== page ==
Don't be fooled by marketing labels! "Superfood" is just another buzzword to boost product sales and prices. But since Germans are going chia, here are a few regional products we should be eating more of.
From vegan to paleo, there are plenty of trendy diets to choose from. Among all the contradicting information on the health benefits of various foods, one term has been used by marketers to promote products that are seen as having an exceptionally high density of nutrients: "superfood."
As the Germans would say, it's simply Quatsch to believe that a specific food could save anyone from incurable diseases. The European Food Information Council has also stressed that people shouldn't be fooled by a trendy marketing label and ensure that their diet is based on a diversity of products.
Nevertheless, the "superfood" label has had an impact on consumer trends. Following the buzz, Germany has become the largest importer of chia seeds in Europe, according to a 2018 report by Mordor Intelligence. The seeds, native to Central America, started becoming popular in Europe over the past decade.
What some Germans perhaps don't realize, however, is that they've always had access to incredibly nutritious foods in their own country, such as the traditional winter vegetable, kale, and the country's most popular fruit, the apple.
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Following a seasonal and regional food diet is not only healthy. It also supports the local economy and is more environmentally-friendly since the products travel a shorter distance. That also generally means fresher products. The gallery above provides a few other ideas of "superfoods" that grow in Germany — including a wild plant that people usually hate because it invades fields and stings…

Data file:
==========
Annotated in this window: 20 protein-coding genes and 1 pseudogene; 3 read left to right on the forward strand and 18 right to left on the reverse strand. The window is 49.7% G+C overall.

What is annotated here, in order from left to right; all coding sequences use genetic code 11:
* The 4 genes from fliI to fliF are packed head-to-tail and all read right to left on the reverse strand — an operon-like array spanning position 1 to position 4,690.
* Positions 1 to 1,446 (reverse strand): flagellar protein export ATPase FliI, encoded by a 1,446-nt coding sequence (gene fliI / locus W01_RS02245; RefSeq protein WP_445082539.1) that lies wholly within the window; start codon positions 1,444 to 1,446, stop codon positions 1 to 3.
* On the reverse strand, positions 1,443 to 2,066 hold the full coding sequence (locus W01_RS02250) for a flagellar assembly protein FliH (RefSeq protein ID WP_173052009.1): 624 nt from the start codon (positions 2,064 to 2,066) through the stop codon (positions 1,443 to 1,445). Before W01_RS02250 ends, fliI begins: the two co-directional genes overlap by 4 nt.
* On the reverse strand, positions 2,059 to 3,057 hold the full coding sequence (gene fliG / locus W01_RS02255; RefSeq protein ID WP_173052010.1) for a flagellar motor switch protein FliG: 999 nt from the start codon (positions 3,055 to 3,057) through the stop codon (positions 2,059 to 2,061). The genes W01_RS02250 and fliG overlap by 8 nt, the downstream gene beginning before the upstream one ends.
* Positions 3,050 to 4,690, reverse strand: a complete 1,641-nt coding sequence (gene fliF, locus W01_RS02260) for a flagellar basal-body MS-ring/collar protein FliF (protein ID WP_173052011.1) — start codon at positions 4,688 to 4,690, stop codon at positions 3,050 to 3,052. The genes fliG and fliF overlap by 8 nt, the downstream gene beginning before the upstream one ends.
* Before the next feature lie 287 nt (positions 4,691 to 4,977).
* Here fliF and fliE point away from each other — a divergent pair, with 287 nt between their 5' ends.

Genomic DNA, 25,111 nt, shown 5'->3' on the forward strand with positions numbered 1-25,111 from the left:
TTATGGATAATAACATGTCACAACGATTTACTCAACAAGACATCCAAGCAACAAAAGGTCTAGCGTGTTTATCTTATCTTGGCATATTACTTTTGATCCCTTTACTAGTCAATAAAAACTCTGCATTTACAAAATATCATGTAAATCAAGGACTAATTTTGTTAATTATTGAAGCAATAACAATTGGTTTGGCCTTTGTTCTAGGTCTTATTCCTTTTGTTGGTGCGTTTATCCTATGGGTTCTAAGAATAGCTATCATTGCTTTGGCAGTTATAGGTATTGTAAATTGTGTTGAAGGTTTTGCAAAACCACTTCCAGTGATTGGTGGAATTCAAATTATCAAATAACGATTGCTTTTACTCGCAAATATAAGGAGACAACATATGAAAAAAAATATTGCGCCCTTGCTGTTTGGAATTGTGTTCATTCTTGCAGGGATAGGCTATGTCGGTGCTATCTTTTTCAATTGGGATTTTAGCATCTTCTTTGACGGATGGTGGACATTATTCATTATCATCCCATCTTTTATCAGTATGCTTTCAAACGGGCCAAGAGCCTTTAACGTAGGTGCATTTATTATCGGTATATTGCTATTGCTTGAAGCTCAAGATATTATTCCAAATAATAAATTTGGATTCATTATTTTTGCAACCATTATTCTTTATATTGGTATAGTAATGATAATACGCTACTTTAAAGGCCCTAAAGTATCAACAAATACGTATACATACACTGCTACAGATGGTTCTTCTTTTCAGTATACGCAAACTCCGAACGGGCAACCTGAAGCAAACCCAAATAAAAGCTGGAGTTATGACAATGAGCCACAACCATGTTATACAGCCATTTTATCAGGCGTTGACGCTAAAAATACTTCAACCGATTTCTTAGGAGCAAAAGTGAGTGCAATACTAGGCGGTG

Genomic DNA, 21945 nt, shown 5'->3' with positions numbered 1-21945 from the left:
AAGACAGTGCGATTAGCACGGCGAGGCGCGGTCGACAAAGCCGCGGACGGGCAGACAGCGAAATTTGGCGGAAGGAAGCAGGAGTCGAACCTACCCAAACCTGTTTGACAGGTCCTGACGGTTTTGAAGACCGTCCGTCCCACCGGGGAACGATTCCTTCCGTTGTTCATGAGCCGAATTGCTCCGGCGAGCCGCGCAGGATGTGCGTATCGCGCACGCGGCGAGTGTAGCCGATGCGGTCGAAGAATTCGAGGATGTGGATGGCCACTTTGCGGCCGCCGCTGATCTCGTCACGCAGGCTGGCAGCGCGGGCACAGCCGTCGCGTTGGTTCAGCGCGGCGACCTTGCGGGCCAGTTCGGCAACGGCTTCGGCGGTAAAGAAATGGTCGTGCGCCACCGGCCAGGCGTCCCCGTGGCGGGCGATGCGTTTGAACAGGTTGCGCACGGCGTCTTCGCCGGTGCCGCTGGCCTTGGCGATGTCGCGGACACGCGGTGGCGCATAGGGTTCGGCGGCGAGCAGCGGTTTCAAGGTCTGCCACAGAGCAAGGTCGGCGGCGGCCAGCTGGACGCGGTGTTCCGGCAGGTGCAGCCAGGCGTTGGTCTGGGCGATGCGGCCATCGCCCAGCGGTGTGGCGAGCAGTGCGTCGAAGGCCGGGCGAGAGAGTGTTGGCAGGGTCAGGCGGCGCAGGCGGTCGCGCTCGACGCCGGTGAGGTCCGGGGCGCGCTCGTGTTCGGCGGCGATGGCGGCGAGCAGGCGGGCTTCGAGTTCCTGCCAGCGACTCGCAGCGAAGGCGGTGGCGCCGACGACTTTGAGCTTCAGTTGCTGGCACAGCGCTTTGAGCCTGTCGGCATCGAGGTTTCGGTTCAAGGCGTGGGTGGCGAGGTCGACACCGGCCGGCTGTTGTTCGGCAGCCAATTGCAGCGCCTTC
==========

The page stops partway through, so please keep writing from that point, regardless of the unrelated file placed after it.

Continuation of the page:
Author Elizabeth Grenier
Permalink - https://p.dw.com/p/3Vts7
What Germans eat for every day
Germans don't eat sausage, sauerkraut and potatoes all the time. Here are some of the lighter dishes they'll typically prepare during the summer. (You can still expect a few sausages and potatoes, though.)
"Breakfast like a king, lunch like a prince, and dine like a pauper" is an old adage in Germany. The German tradition of "Abendbrot," which literally translates as "evening bread," is a very attractive option during the summer, as no cooking is involved. Instead of a big meal, a typical Abendbrot is made up of a selection of cheeses, cold cuts or sausage, and pickles served with slices of dark bread. Add a beer or an "Apfelschorle" (apple juice mixed with carbonated mineral water) to your meal, and you'll definitely be doing it the German way.
Otherwise, the classic German summer dishes presented in the gallery above are also easy to prepare. Don't be fooled, simplicity can be very addictive. If regional and seasonal products are the stars of summer cuisine in Germany, potatoes remain the year-long supporting act. Here's more insight into the Germans' insatiable love affair with potatoes.
If ever it suddenly gets cold and you feel like warming up to a hearty meal, you can also turn to one of these German comfort foods typically prepared during the winter for inspiration. However, we still hope this summer will stay one where children and adults will all feel like eating ice cream everyday, one of the eight sure signs it's summer in Germany.
Author Elizabeth Grenier
Permalink - https://p.dw.com/p/2d0Ac